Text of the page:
Jonathan Lippman, Chief Judge of the State of New York
This is my first State of the Judiciary message as the Chief Judge of the State of New York. Months ago, I was expecting to give a live address at Court of Appeals Hall in Albany, similar to those given by some of my predecessor Chief Judges-and next year, maybe I will. But 2010 is very different from earlier years, and this will not be a typical State of the Judiciary message.
In our country and in our State, we have entered a particularly difficult financial period. The sad truth is that the same economic forces that are placing fiscal constraints upon government are also spurring tremendous growth in our already monumental caseloads. As the economy has soured, families are unable to pay their mortgages, consumers default on credit card debt, business deals go bad, and incidents of violence occur in families torn apart by lost jobs and homes in jeopardy. Inevitably, the courts are called upon to sort things out.
Given these hard realities, this State of the Judiciary report will not address broad reform programs and strategic planning efforts that have characterized previous reports (although certainly we are actively pursuing important systemic reforms on our own and in concert with the Legislative and Executive Branches). Nor does it attempt to offer a comprehensive description of everything we are doing in the Judicial Branch.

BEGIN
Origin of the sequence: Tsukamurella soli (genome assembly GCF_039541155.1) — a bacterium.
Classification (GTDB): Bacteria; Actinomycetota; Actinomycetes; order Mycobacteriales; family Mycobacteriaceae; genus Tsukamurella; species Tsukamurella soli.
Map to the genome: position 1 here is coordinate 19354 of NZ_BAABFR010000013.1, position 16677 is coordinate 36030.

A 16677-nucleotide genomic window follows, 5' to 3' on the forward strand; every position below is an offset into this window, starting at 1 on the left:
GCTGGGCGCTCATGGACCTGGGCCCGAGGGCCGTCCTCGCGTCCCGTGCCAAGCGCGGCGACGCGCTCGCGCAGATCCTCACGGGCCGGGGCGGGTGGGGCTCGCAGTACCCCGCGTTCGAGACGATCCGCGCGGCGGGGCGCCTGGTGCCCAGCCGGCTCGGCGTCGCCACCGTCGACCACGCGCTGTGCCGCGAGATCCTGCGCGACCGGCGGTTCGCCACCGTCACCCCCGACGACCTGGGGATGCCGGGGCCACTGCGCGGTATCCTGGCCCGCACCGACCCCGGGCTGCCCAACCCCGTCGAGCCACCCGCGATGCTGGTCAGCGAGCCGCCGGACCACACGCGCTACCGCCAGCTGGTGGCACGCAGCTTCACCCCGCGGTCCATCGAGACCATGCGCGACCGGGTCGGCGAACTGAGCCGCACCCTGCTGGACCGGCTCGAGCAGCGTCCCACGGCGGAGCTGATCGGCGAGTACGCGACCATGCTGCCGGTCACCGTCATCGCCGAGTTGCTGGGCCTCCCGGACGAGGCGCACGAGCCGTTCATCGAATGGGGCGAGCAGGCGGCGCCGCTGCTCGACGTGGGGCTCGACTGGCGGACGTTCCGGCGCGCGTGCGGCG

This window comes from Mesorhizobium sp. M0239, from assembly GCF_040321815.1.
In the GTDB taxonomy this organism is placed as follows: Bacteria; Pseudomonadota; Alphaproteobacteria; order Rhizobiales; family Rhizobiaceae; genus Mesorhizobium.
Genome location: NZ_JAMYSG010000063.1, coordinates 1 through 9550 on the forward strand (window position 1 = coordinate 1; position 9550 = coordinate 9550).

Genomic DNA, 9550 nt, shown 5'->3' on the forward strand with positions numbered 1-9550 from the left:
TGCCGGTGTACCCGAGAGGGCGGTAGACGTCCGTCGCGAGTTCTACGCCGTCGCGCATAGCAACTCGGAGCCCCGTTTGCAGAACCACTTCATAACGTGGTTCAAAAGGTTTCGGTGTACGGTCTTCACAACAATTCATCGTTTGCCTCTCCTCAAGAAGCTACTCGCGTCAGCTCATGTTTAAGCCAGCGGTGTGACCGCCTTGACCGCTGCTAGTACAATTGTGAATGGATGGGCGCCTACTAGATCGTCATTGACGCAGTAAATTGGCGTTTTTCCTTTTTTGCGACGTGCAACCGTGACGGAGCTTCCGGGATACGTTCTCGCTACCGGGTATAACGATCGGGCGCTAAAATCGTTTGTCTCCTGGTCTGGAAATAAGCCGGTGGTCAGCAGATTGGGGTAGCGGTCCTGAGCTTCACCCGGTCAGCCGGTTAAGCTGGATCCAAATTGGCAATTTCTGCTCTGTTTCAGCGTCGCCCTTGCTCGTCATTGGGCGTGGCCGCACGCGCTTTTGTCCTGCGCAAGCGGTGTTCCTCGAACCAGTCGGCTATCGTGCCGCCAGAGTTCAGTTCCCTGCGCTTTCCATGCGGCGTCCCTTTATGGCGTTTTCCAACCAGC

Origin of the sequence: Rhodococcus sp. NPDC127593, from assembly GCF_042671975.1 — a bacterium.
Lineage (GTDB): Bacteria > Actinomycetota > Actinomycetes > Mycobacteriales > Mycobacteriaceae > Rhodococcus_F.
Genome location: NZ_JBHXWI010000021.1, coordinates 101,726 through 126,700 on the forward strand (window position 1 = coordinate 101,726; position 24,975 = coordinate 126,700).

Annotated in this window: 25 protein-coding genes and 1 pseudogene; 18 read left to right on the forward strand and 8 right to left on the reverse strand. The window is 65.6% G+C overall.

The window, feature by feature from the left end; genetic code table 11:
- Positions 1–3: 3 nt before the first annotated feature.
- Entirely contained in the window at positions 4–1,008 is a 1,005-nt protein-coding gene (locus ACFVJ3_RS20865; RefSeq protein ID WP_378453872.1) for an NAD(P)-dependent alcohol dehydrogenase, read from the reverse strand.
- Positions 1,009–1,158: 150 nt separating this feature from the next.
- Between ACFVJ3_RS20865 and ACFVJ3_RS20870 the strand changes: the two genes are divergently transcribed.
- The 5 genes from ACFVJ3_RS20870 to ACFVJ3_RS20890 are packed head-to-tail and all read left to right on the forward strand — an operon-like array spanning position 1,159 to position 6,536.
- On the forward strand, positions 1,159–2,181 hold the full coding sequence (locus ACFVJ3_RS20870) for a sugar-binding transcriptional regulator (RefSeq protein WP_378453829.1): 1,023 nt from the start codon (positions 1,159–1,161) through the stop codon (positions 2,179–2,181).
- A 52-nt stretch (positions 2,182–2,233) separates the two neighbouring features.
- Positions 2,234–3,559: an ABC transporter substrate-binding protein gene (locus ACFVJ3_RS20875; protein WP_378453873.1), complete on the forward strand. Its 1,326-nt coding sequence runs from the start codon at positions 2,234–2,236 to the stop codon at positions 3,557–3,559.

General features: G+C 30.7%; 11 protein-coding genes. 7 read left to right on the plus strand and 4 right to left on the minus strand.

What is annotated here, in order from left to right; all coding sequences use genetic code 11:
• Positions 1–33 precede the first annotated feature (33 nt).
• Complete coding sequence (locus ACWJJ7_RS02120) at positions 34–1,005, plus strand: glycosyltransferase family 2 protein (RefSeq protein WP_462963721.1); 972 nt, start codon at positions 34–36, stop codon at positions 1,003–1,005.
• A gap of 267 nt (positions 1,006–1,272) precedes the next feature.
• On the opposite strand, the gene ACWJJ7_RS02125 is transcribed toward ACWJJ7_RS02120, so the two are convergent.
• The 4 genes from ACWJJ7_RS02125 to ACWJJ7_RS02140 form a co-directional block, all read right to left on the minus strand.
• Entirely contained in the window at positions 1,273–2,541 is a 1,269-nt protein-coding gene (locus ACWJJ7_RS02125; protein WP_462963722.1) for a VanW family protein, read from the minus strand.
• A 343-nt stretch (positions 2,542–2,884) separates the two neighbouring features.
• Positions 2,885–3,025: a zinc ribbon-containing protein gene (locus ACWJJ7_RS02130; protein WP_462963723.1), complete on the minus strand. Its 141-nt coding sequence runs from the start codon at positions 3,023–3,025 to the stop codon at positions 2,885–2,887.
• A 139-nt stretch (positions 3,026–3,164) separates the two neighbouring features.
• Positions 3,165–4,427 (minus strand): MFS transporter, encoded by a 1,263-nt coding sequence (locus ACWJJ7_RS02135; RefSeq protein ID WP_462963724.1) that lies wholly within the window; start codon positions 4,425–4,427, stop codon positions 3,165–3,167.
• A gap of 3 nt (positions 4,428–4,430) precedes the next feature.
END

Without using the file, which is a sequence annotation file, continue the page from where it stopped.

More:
Instead, the 2010 State of the Judiciary report will focus on how current caseload pressures are increasing the burdens and challenges our judges face on a daily basis; the steps we are taking to continue to meet our constitutional responsibility to deliver justice in each and every case; the efforts we are making to respond to the State’s financial crisis;
and the critical need for a judicial pay adjustment if the Judiciary is to remain a strong and vibrant co-equal and independent branch of government.
Finally, this is not a typical State of the Judiciary report in its timing. The Chief Judge ordinarily reports on the State of the Judiciary by early February, but I decided to delay it this year because of the ongoing judicial salary crisis and resulting litigation.
The last time New York State judges were granted any kind of salary increase was in 1998, effective January 1, 1999. This decade-long pay freeze led to the filing of three lawsuits, and on taking office as Chief Judge, I became the plaintiff in one of the cases,
The Chief Judge of the State of New York vs. The Governor of the State of New York. As a litigant, of course, I took no part in hearing or deciding these cases. The Court of Appeals heard oral argument in January 2010, and I, along with the entire Judiciary,
awaited the Court’s decision, which was rendered on February 23, after which I decided to issue this report. In deference to my Court of Appeals colleagues, I will not address the legal issues in the case, although I very much feel it appropriate and necessary to include commentary on judicial compensation.